From Bratty to Brave....by Thomas Putnam
I'm afraid I've been a whiner the past few months. Being in a full-leg brace with a full-leg stocking underneath in 90 degree weather is just hard; so I'm afraid I've been whining about it. Trying to pick stuff off the floor whilst in a wheelchair? Waaa! Ever tried to sit down on a toilet with no handicapped bars and keeping your left leg completely straight? Yea, it's whine-able. Carrying a plate of food while walking with crutches. WAAA!
I'm also working on a musical called MARY POPPINS and in this musical—on stage more than anyone else—are two bratty children. Jane and Michael Banks. In the film they were just kinda Disney cute; in the stage musical you feel like dropping them off at some animal rescue spot. They are brats. Whiners. They're sassy to nanny's and selfish about toys and patronizing to hired help. And did I say these two characters are on stage more than anyone in the cast? And they sing. And dance. And are brats.
Where in the world (or Tioga County) would we find such youngsters? It's both the exciting part and the scary part of holding auditions; one never knows who might show up. We had about 10 kids audition. I thought there'd be more, but...one never knows. I cast two kids, one of whom I had worked with in CATS Jr this spring, and one I had never seen before. Give 'em the script and hope for the best.
And the best is what we got. These two kids are nailing these characters. Sing? Like pop stars. Dance? Maybe not Fred and Ginger, but they work like crazy on all the moves Taylor Nickerson throws at them. British accents? Like Charles and Camilla. Bratty? Well, it took some time, since these two are just simply nice, cooperative kids; bratty is foreign to them. But now, those early scenes in the musical are filled with these two bratty kids.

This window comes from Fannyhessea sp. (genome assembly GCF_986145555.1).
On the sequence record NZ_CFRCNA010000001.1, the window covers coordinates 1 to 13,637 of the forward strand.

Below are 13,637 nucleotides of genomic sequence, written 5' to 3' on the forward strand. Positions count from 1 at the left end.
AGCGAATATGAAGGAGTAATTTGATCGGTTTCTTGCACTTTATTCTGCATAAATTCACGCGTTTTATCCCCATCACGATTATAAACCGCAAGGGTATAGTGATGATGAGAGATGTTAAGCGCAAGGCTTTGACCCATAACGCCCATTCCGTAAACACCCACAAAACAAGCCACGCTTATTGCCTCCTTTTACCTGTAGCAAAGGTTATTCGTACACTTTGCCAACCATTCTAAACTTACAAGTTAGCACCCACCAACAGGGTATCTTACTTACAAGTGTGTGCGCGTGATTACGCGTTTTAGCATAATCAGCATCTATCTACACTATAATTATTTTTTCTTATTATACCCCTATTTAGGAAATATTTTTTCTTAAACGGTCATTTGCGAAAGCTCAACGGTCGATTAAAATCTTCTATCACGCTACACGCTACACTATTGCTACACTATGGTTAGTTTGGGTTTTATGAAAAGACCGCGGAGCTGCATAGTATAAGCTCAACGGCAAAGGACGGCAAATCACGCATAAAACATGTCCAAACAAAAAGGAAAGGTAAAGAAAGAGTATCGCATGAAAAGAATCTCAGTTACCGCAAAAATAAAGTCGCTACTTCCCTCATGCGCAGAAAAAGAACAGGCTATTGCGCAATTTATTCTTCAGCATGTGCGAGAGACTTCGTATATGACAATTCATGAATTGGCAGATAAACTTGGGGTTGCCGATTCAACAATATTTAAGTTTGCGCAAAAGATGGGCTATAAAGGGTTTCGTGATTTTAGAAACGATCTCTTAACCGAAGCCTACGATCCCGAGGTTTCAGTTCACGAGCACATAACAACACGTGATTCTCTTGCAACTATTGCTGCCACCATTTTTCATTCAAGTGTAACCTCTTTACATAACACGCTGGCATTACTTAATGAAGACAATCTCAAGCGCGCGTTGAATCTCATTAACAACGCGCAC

But then the Nanny arrives along with her host of angelic chimney sweeps who somehow help these kids—and all of us—realize that whining just doesn't cut it for anyone. There's a transformation (the stuff of any good script/story) and the eyes are opened. It's scary to realize that not all things are going to be rosy and self-serving and easy and good. Jane and Michael learn to be brave and face some pretty difficult challenges.
And Adailya and Collin get it. How we were able to get these two young actors in this show has been a very welcomed blessing. They were brave to come to auditions. They have been brave to jump in a cast of almost all adults and learn three huge dance numbers. They sing a lot through the show; sometimes with the whole chorus, and other times solos! How many adults are brave enough to stand in front of thirty adults while singing solos? They have been brave enough to even imagine getting in front of a large audience (here's hoping!) and sharing the lives of these two characters as they move from being bratty to brave.